IEEE 802.15.4 targets low bit-rate Wireless PersonalArea Networks(WPAN) with extremely low power requirements, as used in Wireless Sensor Networks(WSN). The focus here is on battery runtime. In addition to the normal version, there is a special version with very low transmission rates called Low Rate Wireless Personal Area Network( LR-WPAN). Possible applications for 802.15.4 include sensor technology, interactive games, intelligent ID cards, remote controls and building automation.
802.15.4 uses the license-free ISM bands at 868 MHz (Europe), 915 MHz (America) and 2.45 GHz (worldwide) for transmission. In the 868 MHz band, one channel (channel 0) is occupied at 868.3 MHz. Ten channels, channels 1 to 10, with a channel spacing of 2 MHz are in the 915 MHz band, and 16 channels (channels 11 to 26) with a channel spacing of 5 MHz are in the 2.4 GHz band. The modulation technique used in 802.15.4 is spread spectrum with Parallel Sequence Spread Spectrum( PSSS) with a symbol transmission rate of 62.5 symbols/s; in the 2.4 GHz band, quadrature phase shift keying( QPSK) is used.
Due to a deterministic access method with a fixed time frame, isochronous transmissions are possible. In addition, it is possible to configure star-shaped mesh networks that support routing. In such network configurations, there are stations with full functionality, the Full Function Devices( FFD), which are responsible for communication, and those with reduced functionality, the Reduced Function Devices( RFD). The latter form the ZigBee end devices, for example the sensors from a sensor network, which communicate via the FFD nodes, which are the ZigBee routers. 802.15.4 is used in ZigBee and in MeshScape, among others. In the ZigBee protocol stack, the physical layer( PHY) and medium access control( MAC) correspond to 802.15.4.
The different variants of 802.15.4
In 802.15.4a, transmission and modulation techniques are used, such as ultra-wideband and the chirp spread spectrum( CSS), which achieve high transmission quality at low loss and data rate, and relatively low energy consumption in radio transmission. In this standard, a simple Direct Sequence UWB( DS-UWB) is specified for the physical layer, which also allows ZigBee to operate at a higher data rate. In addition, the 802.15.4a access method is used in nanoLOC, a wireless network for manufacturing equipment.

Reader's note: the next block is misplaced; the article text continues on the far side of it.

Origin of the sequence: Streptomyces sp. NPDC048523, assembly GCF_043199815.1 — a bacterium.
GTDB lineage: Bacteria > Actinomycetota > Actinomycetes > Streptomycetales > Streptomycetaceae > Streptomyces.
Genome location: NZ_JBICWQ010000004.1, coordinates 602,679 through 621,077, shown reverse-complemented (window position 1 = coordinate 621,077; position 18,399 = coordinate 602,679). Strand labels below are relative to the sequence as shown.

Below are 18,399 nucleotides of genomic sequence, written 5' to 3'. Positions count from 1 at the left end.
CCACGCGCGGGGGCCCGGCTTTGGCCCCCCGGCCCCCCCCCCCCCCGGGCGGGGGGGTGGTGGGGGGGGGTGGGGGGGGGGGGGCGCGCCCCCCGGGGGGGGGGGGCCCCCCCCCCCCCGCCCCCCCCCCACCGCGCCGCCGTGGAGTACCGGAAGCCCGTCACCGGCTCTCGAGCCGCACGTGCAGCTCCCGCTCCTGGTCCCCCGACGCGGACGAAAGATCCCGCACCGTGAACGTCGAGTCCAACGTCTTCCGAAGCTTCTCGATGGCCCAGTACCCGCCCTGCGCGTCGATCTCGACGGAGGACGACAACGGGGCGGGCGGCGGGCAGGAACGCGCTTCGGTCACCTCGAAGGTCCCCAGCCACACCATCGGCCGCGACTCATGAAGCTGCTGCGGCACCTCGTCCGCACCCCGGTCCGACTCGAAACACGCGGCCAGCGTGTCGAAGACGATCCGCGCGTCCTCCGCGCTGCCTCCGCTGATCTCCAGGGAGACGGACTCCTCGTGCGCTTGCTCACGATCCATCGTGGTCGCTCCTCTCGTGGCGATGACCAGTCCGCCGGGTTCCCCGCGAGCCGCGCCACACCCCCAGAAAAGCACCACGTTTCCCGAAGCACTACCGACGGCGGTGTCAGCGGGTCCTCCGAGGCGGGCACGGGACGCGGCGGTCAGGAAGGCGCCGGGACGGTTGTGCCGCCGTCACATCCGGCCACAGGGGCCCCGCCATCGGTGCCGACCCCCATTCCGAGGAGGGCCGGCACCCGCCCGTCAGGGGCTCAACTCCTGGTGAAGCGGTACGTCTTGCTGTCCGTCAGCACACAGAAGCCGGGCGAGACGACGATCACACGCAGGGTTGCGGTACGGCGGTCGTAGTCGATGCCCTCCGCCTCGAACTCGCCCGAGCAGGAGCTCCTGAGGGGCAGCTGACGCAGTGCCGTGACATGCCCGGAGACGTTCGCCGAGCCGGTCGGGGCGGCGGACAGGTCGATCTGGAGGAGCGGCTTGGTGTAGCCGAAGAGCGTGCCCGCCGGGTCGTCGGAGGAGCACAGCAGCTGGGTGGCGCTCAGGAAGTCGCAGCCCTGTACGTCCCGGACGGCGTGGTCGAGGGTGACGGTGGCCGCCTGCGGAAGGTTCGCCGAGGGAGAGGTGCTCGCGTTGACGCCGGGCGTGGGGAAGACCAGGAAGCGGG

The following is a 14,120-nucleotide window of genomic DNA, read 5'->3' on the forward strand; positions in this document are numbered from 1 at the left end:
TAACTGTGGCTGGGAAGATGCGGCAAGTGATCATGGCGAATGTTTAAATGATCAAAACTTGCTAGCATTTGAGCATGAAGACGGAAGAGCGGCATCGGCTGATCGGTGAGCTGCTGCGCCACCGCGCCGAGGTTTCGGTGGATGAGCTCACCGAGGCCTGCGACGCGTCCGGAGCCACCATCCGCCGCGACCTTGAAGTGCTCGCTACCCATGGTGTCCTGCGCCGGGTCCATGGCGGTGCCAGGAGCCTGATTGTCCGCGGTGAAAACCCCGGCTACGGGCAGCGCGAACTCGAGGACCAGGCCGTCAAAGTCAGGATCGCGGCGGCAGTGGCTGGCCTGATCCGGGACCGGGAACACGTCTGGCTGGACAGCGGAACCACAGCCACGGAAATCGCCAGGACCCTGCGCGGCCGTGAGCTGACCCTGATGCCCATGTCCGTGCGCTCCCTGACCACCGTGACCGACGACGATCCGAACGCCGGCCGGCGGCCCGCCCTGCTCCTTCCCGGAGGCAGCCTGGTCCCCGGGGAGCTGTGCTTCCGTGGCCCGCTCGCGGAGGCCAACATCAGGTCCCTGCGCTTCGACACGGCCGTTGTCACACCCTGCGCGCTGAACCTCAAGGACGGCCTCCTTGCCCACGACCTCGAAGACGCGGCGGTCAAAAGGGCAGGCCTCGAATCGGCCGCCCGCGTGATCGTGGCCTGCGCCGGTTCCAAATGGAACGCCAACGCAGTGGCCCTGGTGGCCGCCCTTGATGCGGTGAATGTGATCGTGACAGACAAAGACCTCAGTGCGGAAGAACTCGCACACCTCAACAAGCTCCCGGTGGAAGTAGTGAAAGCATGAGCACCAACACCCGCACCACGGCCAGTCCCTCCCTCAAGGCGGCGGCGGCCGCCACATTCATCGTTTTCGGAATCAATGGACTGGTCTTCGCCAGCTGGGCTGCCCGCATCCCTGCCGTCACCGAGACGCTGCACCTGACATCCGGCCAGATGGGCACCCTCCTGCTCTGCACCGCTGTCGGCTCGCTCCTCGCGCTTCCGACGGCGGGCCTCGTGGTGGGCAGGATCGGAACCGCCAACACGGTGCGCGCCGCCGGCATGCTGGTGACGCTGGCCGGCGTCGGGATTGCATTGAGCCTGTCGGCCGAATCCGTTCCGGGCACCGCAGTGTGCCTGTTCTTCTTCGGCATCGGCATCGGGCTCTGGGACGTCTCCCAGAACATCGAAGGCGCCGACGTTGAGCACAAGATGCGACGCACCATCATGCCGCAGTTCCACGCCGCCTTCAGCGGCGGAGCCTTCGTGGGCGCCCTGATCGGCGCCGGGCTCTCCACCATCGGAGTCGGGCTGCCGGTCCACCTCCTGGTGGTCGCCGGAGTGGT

IEEE 802. 15.4b goes even further and aims to further improve 802.15.4a properties by relying on simplified algorithms and Parallel Sequence Spread Spectrum (PSSS) which avoids ambiguity, increases data rate and interference immunity in multipath propagation.
80215.4e is a modified version of the IEEE 802.15.4-2011 standard with the goal of adding more functionality to the MAC layer. With these enhancements, 802.15.4e is expected to better support the industrial market and be compatible with the planned modifications for the Chinese market. The key feature of 802.15.4e is channel hopping, Time Slotted Channel Hopping( TSCH), which is more suitable for 802.15.4 network deployment in the industrial environment because it is more robust to interference and fading.
The 802.15.4f working group is developing a standard for the physical layer while extending the MAC layer for active RFID systems.
802.15.4g is the working group for Wireless Smart Utility Networks (Wi-SUN). This working group changes the physical layer from 802.15.4 to a globally applicable standard. In Smart Utility Networks, large-scale process controls, such as those found in Smart Grids, which can consist of millions of endpoints, can communicate globally over a minimal infrastructure.
The 802.15.4k working group is responsible for standardizing the Low Rate Wireless Personal Area Network (LR-WPAN). This technology supports self- configuration of sensor and actuator networks, redundancy in the transmission link by providing higher reliability, and extension of the transmission range by providing multi- hop capability. The data rates of the LR-WPAN technology are 20 kbit/s, 40 kbit/s and 250 kbit/s.